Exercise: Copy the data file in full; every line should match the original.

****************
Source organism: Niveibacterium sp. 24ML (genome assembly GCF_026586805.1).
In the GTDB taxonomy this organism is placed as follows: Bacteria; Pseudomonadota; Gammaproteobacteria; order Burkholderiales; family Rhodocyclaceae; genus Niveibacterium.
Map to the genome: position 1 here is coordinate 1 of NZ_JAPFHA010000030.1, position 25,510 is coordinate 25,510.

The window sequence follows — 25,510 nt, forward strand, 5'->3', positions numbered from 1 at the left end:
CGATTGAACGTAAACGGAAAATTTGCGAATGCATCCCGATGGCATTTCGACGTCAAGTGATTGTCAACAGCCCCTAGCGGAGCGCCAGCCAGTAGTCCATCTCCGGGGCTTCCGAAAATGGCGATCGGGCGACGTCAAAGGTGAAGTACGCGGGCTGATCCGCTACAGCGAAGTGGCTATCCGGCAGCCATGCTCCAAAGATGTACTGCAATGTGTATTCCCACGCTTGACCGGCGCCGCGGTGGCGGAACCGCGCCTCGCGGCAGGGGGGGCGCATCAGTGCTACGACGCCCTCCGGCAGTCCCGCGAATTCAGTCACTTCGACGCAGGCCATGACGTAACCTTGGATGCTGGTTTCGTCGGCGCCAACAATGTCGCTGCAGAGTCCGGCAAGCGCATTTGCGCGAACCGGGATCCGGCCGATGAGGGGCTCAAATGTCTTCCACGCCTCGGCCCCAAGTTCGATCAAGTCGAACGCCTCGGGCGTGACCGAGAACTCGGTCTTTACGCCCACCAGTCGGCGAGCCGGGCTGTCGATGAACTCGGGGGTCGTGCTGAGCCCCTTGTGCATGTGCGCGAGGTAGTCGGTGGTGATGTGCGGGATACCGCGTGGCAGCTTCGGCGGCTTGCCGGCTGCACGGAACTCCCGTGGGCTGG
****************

Source organism: Niveibacterium sp. 24ML (genome assembly GCF_026586805.1).
In the GTDB taxonomy this organism is placed as follows: Bacteria; Pseudomonadota; Gammaproteobacteria; order Burkholderiales; family Rhodocyclaceae; genus Niveibacterium.
Map to the genome: position 1 here is coordinate 1 of NZ_JAPFHA010000030.1, position 25,510 is coordinate 25,510.

The window sequence follows — 25,510 nt, forward strand, 5'->3', positions numbered from 1 at the left end:
CGATTGAACGTAAACGGAAAATTTGCGAATGCATCCCGATGGCATTTCGACGTCAAGTGATTGTCAACAGCCCCTAGCGGAGCGCCAGCCAGTAGTCCATCTCCGGGGCTTCCGAAAATGGCGATCGGGCGACGTCAAAGGTGAAGTACGCGGGCTGATCCGCTACAGCGAAGTGGCTATCCGGCAGCCATGCTCCAAAGATGTACTGCAATGTGTATTCCCACGCTTGACCGGCGCCGCGGTGGCGGAACCGCGCCTCGCGGCAGGGGGGGCGCATCAGTGCTACGACGCCCTCCGGCAGTCCCGCGAATTCAGTCACTTCGACGCAGGCCATGACGTAACCTTGGATGCTGGTTTCGTCGGCGCCAACAATGTCGCTGCAGAGTCCGGCAAGCGCATTTGCGCGAACCGGGATCCGGCCGATGAGGGGCTCAAATGTCTTCCACGCCTCGGCCCCAAGTTCGATCAAGTCGAACGCCTCGGGCGTGACCGAGAACTCGGTCTTTACGCCCACCAGTCGGCGAGCCGGGCTGTCGATGAACTCGGGGGTCGTGCTGAGCCCCTTGTGCATGTGCGCGAGGTAGTCGGTGGTGATGTGCGGGATACCGCGTGGCAGCTTCGGCGGCTTGCCGGCTGCACGGAACTCCCGTGGGCTGG